Students participate in worldwide outdoor piano experiment


Eden Braunstein, Staff writer

Jerram’s experiment.

The artist installed painted pianos all around the world in order to give what he called “invisible communities” –  groups of people who see each other every day but never interact – an opportunity to bond over something loud.  Music.

And so the journey began. After the first 15 pianos were spread across Birmingham in Jerram’s native Enland in 2008, it was estimated that after three weeks more than 140,000 people had listened or performed to a music produced by his pianos.

The Los Angeles project started April 12 and the small group of Shalhevet students, supervised by music teacher Mrs. Keene, on what was almost its last day. Although the weather was dreadful, the students took turns either caressing each key into a slow melody, or pounding on the keys the create a joyful symphony.  Leila played “Set Fire to the Rain” by Adelle and Michael played “Asturias” by Albeniz.

The response was gradual. It started with an elderly woman who was walking by the piano and stopped talking on her phone for a minute to hear the music. As the songs progressed, more people began taking pauses from their fast-paced day to appreciate the talent of the students.

One listener was Voz, a food truck employee who is often stationed outside the tall office building, which also happens to be across the street from the Los Angeles County Museum of Art, or LACMA.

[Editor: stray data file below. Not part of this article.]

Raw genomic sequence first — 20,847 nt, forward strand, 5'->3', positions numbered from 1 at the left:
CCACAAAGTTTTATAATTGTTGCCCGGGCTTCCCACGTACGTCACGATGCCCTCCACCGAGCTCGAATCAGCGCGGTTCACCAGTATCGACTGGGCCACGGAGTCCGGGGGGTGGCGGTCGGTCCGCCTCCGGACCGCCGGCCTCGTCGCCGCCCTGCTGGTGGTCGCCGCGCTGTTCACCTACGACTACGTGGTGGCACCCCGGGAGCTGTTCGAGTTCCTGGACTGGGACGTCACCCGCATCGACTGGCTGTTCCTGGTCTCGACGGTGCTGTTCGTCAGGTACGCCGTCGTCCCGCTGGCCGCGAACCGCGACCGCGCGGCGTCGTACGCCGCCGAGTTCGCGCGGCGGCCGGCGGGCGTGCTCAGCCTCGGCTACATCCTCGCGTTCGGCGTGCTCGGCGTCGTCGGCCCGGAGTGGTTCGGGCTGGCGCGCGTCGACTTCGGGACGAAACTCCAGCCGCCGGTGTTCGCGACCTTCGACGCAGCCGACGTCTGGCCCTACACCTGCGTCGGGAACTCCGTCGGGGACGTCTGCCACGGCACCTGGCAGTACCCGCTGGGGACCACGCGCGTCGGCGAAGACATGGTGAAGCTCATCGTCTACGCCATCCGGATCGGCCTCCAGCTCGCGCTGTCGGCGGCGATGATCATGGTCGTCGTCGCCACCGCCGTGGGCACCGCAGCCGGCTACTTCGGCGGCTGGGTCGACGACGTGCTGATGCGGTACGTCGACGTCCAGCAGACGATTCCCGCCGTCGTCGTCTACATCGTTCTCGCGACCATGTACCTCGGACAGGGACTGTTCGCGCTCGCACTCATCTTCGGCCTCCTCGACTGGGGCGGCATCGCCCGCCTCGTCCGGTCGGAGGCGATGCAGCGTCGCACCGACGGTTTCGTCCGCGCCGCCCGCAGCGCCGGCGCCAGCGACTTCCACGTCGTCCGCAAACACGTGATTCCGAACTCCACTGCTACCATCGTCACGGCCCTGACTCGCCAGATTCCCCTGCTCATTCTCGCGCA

“I will miss it [the piano] so much,”  Voz said. “It helps my day go by faster”.

Since the weather was bad that day, he hadn’t seen others come to play.

“When the sun is out, there’s usually a crowd,” he said.

Adi, a man talking on his phone, stopped to film Rachel Friedman playing Walking in the Air by Howard Blake. This was his first time seeing someone play on the piano, and he remarked about how special this opportunity was.

Notes continued to drift into the air, interrupting the noise of the busy street. As the students finished playing, an elderly man named Michael took off his bike helmet and sat down at the bench. He began to play an original piece, gently pressing on each key, and when he was he spoke about how much he loves taking a break from his routine to play for a moment.

“My girlfriend tells me to come here and play,” Michael joked, adding more seriously, “A lot of talent has come to this piano.”

Michael, Voz, Adi, and others all said how much they’d miss the pianos distributed across Los Angeles. On May 4, they began to be collected from locations ranging from downtown and East Los Angeles to the Santa Monica Pier.  By May 8, all the pianos had disappeared completely.